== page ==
|Image from here|
As TOI reports, Amit Mehra’s ‘Zanjeer 2.0’ starring Ram Charan and Priyanka Chopra is now before the Bombay HC. As blogged by us here, this remake is seeing a copyright controversy over the use of the original script of Zanjeer written by Salim Khan and Javed Akthar. The controversy started when Mehra did not seek permission from Khan and Akthar for use of the original script which provoked the duo to demand for payment of royalty. This demand was not accepted by Mehra, who argued that since the authors have been remunerated once for the script, they are not liable to be paid again. Against this, the authors have sought compensation to the tune of Rs. 6 crores from Mehra and Reliance.
Khan reported that the matter was before the Federation of Western India Cine Employees (FWICE) and in case the matter did not get resolved, Khan said they would press for an injunction on the film.
Mehra on this part has taken the matter to court (Bom HC).
Given below are possible arguments that may be made by either side -
Producer (Amit Mehra) –
1) Section 17 proviso (c)– the new producer can argue that since Khan and Akhtar had originally made the script under a contact of service, by the operation of this proviso, the original producer becomes the first owner of the copyright in their work, unless they can show a contract to the contrary. This argument is strengthened by the IPRS case (1977) where the court held that when a producer of a cinematograph film commissions a composer or a lyricist for reward or valuable consideration, he becomes the first owner of the all the rights and no copyright subsists with the authors, unless there is a contract to the contrary. Even though this judgment was with regard to musical and literary works, a script is arguably a literary work. Even if it is held that a script is a dramatic work, Section 17 proviso (c) would apply because this proviso uses the words ‘any work’ thereby including dramatic works.
Given that the original producer is the first owner of rights with regard to the script, under Section 18, he has the right to assign remake rights and receive royalty for the same, and not the authors.
2) The new producer will also have to argue that the new provisions introduced by the Copyright Amendment Act, 2012 are prospective and don’t apply to contracts that were entered into before the Amending Act was notified.
He will have to establish that royalty-sharing provisions (Section 18 and 19) do not encompass current exploitation of past works and encompasses only new works. It can be argued that thousands of such no-royalty sharing contracts have been entered into in the past and applying the Act retrospectively would lead to a flood of litigation. Moreover, given that these were ‘contracts’, there was ‘consensus’ and there is no sanction against producers who violate this clause, in all probability retrospective application would be rendered futile.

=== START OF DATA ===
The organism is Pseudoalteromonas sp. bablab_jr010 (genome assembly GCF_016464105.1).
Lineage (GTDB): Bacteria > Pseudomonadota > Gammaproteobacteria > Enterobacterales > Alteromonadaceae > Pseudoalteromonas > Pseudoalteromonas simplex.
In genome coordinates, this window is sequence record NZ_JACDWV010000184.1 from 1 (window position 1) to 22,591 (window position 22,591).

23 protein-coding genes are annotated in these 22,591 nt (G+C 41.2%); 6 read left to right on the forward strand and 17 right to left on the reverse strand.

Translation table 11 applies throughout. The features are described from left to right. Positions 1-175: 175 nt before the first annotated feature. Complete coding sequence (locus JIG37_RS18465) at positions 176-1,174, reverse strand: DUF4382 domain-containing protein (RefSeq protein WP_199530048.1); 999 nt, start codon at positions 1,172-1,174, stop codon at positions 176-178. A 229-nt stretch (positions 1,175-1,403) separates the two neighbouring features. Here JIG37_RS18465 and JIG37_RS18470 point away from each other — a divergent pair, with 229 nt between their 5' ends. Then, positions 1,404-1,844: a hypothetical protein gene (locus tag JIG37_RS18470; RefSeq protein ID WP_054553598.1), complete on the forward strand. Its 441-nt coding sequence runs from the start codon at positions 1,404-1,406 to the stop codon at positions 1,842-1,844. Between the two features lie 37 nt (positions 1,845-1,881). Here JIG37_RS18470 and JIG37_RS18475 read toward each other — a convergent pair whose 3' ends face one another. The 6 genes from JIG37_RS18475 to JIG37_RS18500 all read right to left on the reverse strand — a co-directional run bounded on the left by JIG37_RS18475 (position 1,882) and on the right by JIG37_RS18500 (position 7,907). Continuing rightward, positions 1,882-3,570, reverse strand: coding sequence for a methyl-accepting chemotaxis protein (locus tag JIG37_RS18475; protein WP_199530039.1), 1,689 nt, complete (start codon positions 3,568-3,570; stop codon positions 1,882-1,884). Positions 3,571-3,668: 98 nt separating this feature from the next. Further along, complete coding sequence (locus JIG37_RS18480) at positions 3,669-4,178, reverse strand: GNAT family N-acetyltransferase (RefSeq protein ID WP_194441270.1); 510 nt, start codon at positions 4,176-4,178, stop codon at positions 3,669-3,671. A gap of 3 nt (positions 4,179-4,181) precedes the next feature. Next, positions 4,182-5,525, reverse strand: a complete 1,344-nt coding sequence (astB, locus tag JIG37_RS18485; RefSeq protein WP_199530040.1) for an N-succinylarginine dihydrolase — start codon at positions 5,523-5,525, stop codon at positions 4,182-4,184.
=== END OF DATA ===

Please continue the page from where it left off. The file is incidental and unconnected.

If this argument fails, he can adopt a textual interpretation of Section 18 and 19. Proviso three of Section 18 mandates that no author of a musical or literary work included in a cinematograph film, shall waive his rights to receive royalties from the assignee of the copyright. Though this proviso is limited to ‘literary or musical work’, clause (9) of Section 19 uses ‘any work’. In this regard, it could be argued that since Section 18 is the operative or charging section and Section 19 is only the mechanism/mode of charging, Section 18 has to be read strictly and royalty sharing will not apply to a script as it is a dramatic work and not a literary/musical work (they will have to establish it’s a dramatic and not literary work).
1) The authors should try and establish retrospective application of the Amending Act 2012. They can argue that the intention of the Parliament was to remedy the injustice done to authors, regardless of whether there would be a flood of litigation. Proviso to Section 18 and clause (9) of Section 19 clearly provides them with a right which cannot be taken away merely on grounds of a prospect of excess litigation. Moreover, since these sections only use the phrase ‘No assignment of the copyright in any work’ and not ‘No assignment of the copyright in any work made after the notification of this amendment’ shows that the legislature did not intend to limit the application of this provision only to new works. This intention of the Parliament is further strengthened by the fact that the contracts signed by authors in the past are arguably ‘unconscionable’ (agreements that are so one-sided and unfair) and hence void. Importantly, given that this section is a beneficial provision, a liberal interpretation that ensures maximum benefits to the intended beneficiaries (authors) should be accorded and so Section 18 should be read in light of clause (9) of Section 19 which uses ‘any work’. In the present case, the new producer is modifying the original script and is also translating the script to a different language and so the authors of the script should be allowed to claim royalties on for the re-make.
2) Moral Rights – these are special rights of authors under Section 57. This is again a beneficial provision and courts have held that this section must be given the widest interpretation (Mannu Bhandari v Kala Vikas Pictures Pvt. Ltd.). Under this section, regardless of assignment of copyright, Khan and Akhtar can claim credit for the original script and can also seek an injunction or claim compensation if they can establish that the remade script is distorted, modified or mutilated in a way which prejudices their repute and honour.
This case will, therefore, turn on the point of retrospective/prospective application of the Amending Act 2012.